Imagine trying to fix a car without any idea of what the engine’s components look like. This mirrors a challenge for scientists studying the molecular basis of disease. Without the structural blueprints of biological molecules, it’s difficult to understand how they function in the body, and importantly, where to aim treatments when something goes wrong.
One of these mysteries is the structure of steroid 5α-reductase 2, or SRD5A2, an enzyme central to men’s health. SRD5A2 functions by converting the hormone testosterone to its more potent form, dihydrotestosterone. Disruptions to this process have been linked to conditions from male pattern baldness to prostate cancer. However, the enzyme’s topography and molecular mechanism have eluded structural biologists, limiting the search for more effective drugs to regulate its activity.
In a study published in Nature Communications, researchers at A*STAR’s Bioinformatics Institute (BII) teamed up with collaborators in China and the US to final crack the code. Using a combination of X-ray crystallography and computational techniques for protein structure prediction, they generated the first three-dimensional structural model of SRD5A2.
The researchers also revealed the mechanics behind how this complex enzyme works through a series of molecular docking and molecular dynamics simulations. Human SRD5A2 has a large binding pocket, which remains obscure in its inactive state, said Hao Fan, co-corresponding author on the study and Principal Investigator at BII. Helper molecules called co-factors first need to attach to this binding pocket for the enzymatic reaction to proceed.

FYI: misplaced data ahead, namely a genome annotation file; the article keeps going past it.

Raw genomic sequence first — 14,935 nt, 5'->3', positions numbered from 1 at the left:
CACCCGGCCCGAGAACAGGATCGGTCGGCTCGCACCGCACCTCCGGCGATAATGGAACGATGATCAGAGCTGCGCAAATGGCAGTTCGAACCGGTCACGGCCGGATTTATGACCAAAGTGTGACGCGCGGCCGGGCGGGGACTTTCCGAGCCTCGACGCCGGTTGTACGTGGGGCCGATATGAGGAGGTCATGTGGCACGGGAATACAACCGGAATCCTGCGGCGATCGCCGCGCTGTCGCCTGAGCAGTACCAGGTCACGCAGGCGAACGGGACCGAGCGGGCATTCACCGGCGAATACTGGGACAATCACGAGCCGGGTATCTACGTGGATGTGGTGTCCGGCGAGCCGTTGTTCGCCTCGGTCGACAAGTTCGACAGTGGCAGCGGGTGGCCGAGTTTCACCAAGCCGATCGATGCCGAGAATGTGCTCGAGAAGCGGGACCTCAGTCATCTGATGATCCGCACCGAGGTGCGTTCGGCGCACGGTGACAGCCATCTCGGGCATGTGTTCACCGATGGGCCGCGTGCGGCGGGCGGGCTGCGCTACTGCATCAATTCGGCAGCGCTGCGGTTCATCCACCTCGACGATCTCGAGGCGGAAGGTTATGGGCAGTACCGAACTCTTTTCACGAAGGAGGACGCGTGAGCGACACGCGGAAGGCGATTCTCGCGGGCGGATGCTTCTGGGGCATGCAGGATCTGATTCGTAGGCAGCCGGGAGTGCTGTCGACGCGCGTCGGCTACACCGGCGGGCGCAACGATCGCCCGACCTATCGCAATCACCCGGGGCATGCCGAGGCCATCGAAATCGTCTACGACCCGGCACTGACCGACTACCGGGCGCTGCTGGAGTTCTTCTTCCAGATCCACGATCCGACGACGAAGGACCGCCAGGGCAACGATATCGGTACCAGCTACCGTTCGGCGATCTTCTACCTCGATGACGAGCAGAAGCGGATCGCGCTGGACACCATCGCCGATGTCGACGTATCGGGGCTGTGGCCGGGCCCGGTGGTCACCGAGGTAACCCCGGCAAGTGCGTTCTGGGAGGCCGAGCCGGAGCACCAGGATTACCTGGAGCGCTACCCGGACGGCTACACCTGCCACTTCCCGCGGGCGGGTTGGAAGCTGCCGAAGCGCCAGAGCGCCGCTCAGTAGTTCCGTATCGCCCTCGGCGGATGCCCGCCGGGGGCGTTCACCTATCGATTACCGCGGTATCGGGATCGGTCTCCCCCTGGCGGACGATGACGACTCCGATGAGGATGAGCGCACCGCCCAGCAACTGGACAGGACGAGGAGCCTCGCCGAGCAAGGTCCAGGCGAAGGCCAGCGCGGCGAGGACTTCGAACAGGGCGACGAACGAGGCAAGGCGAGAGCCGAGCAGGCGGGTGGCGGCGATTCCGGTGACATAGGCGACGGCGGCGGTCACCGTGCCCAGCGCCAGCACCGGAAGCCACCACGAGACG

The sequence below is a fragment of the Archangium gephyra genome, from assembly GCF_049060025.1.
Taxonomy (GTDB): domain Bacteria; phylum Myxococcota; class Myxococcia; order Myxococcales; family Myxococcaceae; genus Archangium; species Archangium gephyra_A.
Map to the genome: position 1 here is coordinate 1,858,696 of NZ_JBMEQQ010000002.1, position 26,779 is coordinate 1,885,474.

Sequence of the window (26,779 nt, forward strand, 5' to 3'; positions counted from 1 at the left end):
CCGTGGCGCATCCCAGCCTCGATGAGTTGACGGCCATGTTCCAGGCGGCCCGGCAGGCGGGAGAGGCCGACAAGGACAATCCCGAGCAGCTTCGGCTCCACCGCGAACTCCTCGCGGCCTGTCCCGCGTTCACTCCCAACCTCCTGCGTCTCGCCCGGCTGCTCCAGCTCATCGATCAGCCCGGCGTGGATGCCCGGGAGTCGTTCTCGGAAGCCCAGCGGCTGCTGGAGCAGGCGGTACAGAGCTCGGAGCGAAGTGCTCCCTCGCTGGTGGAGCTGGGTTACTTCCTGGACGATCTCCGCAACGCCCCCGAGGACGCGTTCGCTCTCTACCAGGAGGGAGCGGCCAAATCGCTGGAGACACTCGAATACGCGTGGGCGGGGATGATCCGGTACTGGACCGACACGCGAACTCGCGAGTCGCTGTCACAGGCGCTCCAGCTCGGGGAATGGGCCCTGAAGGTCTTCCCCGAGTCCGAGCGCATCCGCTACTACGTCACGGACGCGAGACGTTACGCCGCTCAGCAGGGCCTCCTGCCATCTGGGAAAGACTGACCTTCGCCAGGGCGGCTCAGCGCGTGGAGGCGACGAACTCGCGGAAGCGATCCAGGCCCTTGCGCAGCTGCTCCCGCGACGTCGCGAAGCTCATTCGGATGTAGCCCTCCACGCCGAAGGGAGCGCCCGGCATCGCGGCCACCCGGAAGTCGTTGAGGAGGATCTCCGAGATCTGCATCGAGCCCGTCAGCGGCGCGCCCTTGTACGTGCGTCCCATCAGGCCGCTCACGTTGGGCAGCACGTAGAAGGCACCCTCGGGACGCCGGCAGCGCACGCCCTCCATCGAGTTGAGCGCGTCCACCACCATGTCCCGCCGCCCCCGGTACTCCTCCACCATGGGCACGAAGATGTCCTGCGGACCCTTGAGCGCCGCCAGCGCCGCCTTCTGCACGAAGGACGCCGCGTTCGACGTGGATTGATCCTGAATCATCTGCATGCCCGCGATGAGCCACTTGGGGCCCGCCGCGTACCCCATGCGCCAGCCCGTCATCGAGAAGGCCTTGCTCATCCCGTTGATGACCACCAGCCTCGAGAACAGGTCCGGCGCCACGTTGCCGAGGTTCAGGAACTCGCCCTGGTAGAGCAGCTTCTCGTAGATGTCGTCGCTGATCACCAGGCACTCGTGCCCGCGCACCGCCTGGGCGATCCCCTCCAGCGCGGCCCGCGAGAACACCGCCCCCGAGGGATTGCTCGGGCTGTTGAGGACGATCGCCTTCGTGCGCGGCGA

“Simulation studies suggest that dynamic loops on the cytosol end act as ‘gates’ that allow specific co-factors access to the catalytic site,” explained Fan, adding that in the closed position, these ‘gates’ hold co-factors in place during the reaction.
The team also used these simulations to demonstrate how finasteride, the SRD5A2 inhibitor commonly prescribed to treat prostate enlargement, blocks SRD5A2 activity by obstructing co-factors from binding to the catalytic site.
“Our study is the first to report a structure of a eukaryotic integral membrane steroid reductase,” said Fan, who plans to use these data as stepping stones towards understanding how SRD5A2 mutations trigger diseases such as prostate cancer. Additionally, Fan and colleagues plan to take a closer look at the SRD5A2 active site to design novel, more potent drugs to tune circulating testosterone levels.
The A*STAR-affiliated researchers contributing to this research are from the Bioinformatics Institute (BII).